PHNOM PENH - A draft law to govern the Internet in Cambodia has many advocates worried about online suppression, as more and more Cambodians enter cyberspace. The country has seen an explosion of online users in the past two years, creating a space for discussion and government criticism unknown in the past.
Government officials say they need time to draft a proper law to protect digital information and institutions, and that it won’t be used to curb dissent. But freedom advocates aren’t so sure. Some 200 bloggers and technology experts from 15 countries hotly debated the issue at a five-day conference, called BlogFest, in Siem Reap earlier this month.
The government estimates that Cambodia had about 1.68 million Internet users in 2011, a jump from just 320,000 the year before. The country has an estimated 3,000 bloggers and 700,000 Facebook users.
The draft law has contributions from the National Information and Communications Technology Development Authority, or Nida, the Council of Ministers, the National Bank of Cambodia, and the ministries of Commerce and Telecommunications, though it has not reached the top level of any of these for approval. That means it will take a long time to draft and approve for legislation, Information Minister Khieu Kanharith told reporters at BlogFest.
Sorn Ramana, a project coordinator for the Cambodian Center for Human Rights and a blogger, said the draft law may not be intended to serve Cambodian Internet users. “I’m pessimistic about Internet freedom in Cambodia,” she said. “Because in the near future, we’re likely to see more suppression, as the government drafts the cyber law. I’m concerned that the law could be used to justify suppression of Internet freedom in the country.”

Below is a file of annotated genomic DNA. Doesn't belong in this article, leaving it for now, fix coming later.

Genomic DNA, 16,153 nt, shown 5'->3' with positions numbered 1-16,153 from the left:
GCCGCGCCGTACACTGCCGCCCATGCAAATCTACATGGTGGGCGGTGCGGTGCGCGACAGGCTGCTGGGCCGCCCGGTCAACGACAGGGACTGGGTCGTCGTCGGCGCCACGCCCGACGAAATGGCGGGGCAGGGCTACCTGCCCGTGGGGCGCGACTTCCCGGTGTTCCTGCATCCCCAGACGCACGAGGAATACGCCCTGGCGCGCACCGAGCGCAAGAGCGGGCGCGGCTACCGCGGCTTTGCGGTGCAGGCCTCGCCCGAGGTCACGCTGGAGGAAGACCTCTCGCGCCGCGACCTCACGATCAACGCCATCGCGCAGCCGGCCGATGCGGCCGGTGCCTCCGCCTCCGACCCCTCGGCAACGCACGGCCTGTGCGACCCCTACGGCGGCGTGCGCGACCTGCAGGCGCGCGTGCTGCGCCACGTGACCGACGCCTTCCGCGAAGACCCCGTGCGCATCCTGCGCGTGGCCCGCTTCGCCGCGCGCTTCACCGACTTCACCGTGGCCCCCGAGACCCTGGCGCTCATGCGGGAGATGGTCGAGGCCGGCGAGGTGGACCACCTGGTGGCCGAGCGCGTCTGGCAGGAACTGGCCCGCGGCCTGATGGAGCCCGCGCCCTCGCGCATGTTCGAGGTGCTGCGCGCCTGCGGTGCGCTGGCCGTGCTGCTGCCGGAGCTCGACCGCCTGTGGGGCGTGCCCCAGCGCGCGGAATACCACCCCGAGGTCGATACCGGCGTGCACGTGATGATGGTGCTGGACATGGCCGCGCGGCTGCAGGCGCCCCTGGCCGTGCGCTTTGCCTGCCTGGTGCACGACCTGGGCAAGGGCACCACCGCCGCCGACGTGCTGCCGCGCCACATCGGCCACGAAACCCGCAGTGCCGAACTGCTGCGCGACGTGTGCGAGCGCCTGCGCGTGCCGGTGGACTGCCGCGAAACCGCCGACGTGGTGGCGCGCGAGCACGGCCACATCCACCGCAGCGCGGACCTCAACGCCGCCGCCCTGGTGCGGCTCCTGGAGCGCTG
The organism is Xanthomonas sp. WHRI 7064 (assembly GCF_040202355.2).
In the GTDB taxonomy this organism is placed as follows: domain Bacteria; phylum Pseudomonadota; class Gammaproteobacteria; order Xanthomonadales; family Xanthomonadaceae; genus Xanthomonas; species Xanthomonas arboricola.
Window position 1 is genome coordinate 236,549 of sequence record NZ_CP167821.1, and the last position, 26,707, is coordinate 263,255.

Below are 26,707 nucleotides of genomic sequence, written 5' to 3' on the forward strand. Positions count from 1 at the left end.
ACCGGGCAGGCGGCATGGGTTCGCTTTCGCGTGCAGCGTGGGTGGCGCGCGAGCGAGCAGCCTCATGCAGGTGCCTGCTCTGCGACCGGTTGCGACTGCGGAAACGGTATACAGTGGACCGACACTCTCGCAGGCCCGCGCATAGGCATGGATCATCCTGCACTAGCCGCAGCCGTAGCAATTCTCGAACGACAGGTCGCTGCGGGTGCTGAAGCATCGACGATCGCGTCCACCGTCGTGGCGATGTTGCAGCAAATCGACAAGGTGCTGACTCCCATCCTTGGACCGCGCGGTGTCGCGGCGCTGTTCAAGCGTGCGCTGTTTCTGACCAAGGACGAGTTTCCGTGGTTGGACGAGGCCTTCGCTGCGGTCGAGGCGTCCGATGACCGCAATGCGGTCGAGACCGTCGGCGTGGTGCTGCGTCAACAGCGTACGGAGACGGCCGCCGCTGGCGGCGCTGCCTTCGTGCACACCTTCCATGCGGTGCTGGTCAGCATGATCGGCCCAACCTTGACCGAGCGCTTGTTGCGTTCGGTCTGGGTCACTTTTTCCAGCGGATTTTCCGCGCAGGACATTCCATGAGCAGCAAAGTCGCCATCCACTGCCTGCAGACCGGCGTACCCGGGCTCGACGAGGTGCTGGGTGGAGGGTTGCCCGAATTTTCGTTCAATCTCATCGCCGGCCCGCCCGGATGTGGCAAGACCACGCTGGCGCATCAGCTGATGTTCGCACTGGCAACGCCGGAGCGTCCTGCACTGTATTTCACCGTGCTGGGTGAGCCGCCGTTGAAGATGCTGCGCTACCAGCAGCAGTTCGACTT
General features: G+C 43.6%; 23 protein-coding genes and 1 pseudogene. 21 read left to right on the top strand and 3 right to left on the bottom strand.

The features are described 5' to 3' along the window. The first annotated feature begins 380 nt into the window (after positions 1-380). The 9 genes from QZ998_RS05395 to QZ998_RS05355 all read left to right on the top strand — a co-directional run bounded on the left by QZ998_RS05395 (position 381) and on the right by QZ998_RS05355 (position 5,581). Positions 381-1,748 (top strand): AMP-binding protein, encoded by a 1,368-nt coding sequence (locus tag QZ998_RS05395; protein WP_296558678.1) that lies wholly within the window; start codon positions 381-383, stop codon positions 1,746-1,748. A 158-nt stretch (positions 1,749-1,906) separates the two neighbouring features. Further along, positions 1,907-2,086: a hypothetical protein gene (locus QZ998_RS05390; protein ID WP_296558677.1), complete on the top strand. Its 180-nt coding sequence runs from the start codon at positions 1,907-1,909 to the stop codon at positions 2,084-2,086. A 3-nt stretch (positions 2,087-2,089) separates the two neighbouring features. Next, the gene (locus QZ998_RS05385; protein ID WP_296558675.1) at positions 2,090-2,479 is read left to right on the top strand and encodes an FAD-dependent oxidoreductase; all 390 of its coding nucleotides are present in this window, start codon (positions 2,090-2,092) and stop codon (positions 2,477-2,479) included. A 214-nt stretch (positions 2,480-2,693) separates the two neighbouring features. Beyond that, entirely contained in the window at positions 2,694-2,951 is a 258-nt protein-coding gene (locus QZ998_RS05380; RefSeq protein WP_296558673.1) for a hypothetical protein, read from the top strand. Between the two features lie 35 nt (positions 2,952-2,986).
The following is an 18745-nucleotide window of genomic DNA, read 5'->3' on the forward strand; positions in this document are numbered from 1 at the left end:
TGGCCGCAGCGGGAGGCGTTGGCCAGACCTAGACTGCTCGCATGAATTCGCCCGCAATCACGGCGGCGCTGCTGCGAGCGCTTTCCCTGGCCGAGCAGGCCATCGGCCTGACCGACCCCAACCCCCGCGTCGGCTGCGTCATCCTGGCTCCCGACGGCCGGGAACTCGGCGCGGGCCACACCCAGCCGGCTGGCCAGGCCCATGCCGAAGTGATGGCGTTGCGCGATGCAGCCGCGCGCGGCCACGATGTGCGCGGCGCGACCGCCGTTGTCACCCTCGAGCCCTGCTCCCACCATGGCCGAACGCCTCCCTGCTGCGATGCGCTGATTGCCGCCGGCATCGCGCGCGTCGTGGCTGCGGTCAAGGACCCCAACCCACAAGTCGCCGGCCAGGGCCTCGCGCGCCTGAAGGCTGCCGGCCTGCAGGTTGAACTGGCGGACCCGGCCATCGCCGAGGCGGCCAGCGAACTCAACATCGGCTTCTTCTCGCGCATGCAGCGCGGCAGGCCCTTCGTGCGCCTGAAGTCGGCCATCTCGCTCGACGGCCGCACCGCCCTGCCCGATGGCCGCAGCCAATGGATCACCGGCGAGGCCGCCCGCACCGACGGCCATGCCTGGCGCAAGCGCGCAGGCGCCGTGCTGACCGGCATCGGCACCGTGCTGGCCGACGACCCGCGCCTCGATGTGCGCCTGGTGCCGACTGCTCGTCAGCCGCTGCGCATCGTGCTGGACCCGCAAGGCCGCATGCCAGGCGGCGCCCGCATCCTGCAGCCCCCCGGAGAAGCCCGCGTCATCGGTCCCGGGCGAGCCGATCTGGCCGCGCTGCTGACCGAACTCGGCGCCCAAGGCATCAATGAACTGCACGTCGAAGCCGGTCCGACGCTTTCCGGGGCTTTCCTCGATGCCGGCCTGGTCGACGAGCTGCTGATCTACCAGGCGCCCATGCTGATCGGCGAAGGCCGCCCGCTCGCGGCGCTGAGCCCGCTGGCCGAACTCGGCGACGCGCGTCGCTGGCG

David Isaksson, who heads the media consulting group Global Reporting, was a guest speaker at BlogFest. He too shared concerns about the cyber law. In many countries, such laws tend to be used to restrict Internet freedoms, he said.
“I am not an expert at all about the cyber law in Cambodia,” he said. “But what we can know is that governments or regimes have used the cyber law as a pretext, to talk about the risk of photography, abuses or protecting national security. In fact a cyber law is usually used to crack down on political dissidents, cultural activists and civil society.”
Government spokesman Phay Siphan said the law was not being drafted to suppress dissent, but was needed to stop “cyber crimes.”
“It solely involves tools for protecting formal, private and copy-righted data from hacking, or the destruction of users’ formal data, especially banks and related institutions,” he said. The law will not be used to censor digital content like letters, photographs, video and other media, or to limit freedom of expression online, he said.